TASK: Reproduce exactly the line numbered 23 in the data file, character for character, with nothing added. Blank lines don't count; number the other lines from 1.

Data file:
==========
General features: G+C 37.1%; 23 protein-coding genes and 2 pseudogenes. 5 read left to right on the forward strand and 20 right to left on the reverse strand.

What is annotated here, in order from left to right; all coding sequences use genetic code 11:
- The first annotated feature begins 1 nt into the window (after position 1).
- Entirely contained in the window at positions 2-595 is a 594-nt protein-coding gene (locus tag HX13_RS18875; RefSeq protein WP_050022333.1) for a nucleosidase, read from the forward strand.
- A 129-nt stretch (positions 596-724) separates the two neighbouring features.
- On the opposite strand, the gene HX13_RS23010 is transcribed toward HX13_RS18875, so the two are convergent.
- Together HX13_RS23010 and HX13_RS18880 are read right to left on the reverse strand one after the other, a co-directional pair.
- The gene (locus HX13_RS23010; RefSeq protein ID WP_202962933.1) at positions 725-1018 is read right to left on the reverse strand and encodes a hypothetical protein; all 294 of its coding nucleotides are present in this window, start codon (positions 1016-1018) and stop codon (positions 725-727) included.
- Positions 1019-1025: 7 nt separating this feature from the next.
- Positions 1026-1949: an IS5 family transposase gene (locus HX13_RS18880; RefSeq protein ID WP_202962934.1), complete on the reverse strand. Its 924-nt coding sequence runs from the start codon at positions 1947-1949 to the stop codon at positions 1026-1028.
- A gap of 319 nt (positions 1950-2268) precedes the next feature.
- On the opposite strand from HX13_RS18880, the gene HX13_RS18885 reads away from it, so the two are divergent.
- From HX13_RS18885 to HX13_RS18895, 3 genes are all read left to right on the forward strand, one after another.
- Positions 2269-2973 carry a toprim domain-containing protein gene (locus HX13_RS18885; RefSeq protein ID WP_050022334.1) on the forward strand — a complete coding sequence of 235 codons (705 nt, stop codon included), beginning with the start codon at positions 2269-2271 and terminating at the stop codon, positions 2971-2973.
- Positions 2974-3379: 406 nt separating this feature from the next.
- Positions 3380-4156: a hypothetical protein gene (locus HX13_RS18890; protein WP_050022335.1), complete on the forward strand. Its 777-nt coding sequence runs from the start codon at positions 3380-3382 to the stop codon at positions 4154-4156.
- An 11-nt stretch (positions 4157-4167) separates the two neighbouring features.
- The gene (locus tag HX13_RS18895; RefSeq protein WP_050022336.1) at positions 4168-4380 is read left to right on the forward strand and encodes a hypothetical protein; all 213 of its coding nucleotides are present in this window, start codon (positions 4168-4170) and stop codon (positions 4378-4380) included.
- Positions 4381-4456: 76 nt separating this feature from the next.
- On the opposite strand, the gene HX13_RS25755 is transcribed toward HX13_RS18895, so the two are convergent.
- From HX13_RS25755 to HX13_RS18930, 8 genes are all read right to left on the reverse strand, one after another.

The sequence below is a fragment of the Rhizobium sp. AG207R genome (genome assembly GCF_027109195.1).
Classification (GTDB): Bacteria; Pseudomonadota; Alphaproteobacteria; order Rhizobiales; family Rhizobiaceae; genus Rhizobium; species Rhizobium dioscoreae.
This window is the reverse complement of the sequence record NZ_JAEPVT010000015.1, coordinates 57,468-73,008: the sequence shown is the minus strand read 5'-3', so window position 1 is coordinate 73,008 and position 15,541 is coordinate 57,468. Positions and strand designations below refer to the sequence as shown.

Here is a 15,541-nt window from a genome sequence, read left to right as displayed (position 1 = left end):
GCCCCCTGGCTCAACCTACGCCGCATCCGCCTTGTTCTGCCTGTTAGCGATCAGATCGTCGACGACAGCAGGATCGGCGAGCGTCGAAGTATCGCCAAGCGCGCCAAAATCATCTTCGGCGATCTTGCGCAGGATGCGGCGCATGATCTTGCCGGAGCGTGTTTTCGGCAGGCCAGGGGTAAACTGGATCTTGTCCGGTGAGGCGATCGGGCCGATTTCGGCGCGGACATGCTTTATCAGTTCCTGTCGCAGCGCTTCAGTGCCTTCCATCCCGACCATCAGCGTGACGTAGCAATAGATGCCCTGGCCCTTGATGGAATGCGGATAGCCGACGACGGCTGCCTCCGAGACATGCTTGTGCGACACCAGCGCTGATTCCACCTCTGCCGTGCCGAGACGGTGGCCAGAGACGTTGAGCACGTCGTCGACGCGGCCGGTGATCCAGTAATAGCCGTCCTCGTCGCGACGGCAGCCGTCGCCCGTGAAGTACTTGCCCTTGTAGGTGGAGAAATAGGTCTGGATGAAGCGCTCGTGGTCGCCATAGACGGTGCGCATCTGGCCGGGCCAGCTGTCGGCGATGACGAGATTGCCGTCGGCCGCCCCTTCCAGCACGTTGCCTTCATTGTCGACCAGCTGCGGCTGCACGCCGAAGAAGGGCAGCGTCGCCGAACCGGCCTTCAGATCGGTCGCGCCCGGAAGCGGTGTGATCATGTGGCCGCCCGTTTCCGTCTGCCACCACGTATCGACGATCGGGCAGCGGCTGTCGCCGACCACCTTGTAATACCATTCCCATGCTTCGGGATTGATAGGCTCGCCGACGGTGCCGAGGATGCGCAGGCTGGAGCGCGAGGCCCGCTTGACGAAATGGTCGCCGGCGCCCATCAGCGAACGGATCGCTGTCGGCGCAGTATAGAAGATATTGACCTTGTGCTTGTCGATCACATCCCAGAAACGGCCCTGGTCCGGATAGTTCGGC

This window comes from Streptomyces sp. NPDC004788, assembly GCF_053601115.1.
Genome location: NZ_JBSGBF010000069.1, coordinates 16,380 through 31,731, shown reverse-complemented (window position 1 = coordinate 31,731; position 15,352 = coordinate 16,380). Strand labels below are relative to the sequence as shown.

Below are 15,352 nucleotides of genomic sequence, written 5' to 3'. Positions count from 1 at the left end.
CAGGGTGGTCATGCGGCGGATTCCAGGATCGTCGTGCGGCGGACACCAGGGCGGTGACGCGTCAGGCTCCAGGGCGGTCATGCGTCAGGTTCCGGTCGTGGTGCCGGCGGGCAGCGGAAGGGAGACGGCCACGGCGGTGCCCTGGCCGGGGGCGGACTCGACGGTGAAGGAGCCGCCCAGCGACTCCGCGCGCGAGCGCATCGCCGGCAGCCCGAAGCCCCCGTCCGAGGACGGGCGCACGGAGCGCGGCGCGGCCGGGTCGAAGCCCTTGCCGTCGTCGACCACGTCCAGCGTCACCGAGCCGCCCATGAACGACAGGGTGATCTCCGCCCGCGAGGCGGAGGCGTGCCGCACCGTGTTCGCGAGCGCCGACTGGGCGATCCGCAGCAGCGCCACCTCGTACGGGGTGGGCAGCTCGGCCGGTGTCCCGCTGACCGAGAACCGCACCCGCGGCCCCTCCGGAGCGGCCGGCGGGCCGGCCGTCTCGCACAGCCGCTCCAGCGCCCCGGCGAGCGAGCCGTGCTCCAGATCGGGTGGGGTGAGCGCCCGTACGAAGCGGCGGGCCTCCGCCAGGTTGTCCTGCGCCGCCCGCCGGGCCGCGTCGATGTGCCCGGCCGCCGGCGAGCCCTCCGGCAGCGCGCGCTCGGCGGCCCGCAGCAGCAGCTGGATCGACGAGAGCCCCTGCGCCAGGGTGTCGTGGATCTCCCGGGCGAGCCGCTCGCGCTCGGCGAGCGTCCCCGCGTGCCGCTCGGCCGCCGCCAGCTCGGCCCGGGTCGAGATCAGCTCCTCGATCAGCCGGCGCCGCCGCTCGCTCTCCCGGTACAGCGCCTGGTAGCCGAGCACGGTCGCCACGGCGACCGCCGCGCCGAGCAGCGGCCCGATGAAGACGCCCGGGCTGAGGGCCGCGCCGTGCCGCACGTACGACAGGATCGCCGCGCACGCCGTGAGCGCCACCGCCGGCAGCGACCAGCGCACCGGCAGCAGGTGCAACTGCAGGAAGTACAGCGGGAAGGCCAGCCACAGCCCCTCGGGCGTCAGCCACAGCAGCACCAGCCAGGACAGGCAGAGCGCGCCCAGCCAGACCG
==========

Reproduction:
Classification (GTDB): Bacteria; Pseudomonadota; Alphaproteobacteria; order Rhizobiales; family Rhizobiaceae; genus Rhizobium; species Rhizobium dioscoreae.